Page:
To raise revenues for parking garages and spur interest in using public transit systems, Montgomery County officials have proposed to double and in some cases triple the fees for the 14,200 public parking spaces in the Bethesda and Silver Spring business districts.

Joseph Tracy, the county's parking division chief, said officials hope that commuters faced with increasing parking costs will choose rapid rail, buses or car pools and drive less often on congested highways, such as I-270, which ends in Bethesda, and Rte. 29, which runs from northern Montgomery County to downtown Silver Spring.

At present, parking at meters in Bethesda and Silver Spring costs 15 or 25 cents an hour, depending upon a meter's maximum time.

Under the proposed fee system, based on the distance from both towns' centrally located Metro stations, parking would cost 50 cents an hour, with a maximum charge of $5 a day for areas within 1,000 feet of a Metro station. Parking in areas more than 1,000 feet from stations will cost 30 to 40 cents an hour, with a $4 maximum daily fee.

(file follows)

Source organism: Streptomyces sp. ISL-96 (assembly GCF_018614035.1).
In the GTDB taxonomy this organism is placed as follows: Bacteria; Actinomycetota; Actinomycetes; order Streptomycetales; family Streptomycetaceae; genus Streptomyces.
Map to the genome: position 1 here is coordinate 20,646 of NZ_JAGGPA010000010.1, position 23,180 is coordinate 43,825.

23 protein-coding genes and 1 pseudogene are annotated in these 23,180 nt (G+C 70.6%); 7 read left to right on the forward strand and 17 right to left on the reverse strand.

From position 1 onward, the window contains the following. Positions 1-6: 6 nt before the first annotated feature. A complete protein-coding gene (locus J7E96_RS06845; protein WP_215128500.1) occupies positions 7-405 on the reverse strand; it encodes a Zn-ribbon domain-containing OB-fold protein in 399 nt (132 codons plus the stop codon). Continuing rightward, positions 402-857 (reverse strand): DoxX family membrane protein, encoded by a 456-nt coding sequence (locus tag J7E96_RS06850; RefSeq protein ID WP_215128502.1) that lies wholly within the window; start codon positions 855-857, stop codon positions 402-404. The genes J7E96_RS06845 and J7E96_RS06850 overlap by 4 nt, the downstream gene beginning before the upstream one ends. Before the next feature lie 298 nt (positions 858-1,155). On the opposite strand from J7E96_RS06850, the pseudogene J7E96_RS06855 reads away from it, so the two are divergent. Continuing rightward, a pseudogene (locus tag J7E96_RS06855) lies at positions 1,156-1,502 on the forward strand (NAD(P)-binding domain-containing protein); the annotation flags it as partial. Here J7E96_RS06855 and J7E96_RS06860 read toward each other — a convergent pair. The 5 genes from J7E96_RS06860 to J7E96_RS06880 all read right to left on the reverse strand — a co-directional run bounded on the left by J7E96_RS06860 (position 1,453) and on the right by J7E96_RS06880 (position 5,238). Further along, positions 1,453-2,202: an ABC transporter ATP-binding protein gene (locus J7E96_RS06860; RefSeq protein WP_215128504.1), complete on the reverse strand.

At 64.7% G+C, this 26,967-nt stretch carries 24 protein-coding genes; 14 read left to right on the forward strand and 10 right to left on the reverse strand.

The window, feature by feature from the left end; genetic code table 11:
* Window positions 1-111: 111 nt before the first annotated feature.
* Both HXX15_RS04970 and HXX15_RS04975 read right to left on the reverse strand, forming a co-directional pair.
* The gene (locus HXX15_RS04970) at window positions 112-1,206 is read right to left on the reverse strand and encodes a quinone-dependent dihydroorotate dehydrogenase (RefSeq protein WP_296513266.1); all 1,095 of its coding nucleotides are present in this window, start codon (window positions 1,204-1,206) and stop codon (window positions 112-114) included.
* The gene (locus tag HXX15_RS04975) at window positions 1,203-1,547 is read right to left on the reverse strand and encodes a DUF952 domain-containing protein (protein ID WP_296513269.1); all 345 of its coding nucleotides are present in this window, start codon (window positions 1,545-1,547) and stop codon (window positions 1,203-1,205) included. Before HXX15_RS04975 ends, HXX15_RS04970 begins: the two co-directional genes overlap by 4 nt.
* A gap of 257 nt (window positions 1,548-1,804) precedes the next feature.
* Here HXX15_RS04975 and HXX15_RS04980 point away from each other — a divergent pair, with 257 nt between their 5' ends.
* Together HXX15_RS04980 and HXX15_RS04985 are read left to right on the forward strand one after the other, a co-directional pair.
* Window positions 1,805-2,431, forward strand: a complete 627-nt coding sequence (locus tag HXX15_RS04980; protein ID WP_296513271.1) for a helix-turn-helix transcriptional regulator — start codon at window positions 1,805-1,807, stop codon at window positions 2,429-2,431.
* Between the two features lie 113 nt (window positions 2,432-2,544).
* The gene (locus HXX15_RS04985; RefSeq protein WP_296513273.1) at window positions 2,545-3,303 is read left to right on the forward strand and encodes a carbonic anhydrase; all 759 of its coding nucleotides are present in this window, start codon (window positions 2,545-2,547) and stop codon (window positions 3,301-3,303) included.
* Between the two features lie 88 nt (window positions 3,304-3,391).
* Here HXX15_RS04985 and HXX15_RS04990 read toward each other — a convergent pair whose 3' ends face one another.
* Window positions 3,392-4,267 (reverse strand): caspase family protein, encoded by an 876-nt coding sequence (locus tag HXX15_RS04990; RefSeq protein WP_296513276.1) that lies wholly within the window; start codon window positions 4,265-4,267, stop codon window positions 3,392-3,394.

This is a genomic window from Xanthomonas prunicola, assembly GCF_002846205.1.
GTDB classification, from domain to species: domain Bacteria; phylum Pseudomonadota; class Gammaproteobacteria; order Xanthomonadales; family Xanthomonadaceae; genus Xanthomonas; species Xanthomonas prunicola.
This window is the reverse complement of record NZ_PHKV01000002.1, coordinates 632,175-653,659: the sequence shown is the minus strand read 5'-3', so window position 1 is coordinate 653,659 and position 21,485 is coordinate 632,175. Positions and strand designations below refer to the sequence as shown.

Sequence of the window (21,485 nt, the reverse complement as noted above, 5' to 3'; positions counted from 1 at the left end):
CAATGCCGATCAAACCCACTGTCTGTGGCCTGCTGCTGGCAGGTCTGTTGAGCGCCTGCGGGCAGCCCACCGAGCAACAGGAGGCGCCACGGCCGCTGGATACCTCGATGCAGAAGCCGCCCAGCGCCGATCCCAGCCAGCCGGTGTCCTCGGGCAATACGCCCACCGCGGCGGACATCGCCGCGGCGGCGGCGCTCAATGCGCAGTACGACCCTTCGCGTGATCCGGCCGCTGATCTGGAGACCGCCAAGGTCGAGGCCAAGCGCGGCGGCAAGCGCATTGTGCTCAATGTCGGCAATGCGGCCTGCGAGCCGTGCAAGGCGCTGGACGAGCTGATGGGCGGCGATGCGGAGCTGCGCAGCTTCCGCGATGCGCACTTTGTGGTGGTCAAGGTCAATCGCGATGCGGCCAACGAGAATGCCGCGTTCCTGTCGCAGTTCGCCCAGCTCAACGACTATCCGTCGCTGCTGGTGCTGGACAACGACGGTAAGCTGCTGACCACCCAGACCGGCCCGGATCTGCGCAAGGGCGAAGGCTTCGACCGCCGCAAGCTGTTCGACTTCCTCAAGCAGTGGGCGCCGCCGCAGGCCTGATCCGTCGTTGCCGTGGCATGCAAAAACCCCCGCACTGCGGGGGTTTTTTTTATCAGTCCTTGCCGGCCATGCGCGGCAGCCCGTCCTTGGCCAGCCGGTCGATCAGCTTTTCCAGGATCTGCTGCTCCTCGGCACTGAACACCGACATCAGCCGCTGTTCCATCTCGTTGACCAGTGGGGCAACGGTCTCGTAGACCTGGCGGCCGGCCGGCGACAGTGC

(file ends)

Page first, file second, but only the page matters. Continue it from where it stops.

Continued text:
Monthly permits, which now cost $24, would not be available for areas within 1,000 feet of a Metro station, except for special Metro monthly permits at the Silver Spring Metro parking lot. In areas more than 1,000 feet from a station, they would cost $75. Monthly car-pool permits, which now cost $24 for two persons and $16 for three, will cost $75 for a minimum of three persons for areas close to a station, and $60 far from a station for a minimum of two persons.

The county is accepting public comment on the proposed fees through Jan. 15. Transportation Director Robert McGarry will make the final decision on the increase which would go into effect Feb. 15.

Among those opposed to the increases are some of the 1,800 employes of the Nuclear Regulatory Commission in Bethesda, said John Corley, a director of facilities and operations support there. Corley's daily parking cost of $2 will double, but he said he will continue to drive to work from his home in Wheaton.

Corley said that to use public transportation, he would have to take a bus to the Silver Spring Metro Station, ride downtown to Metro Center and back to Bethesda.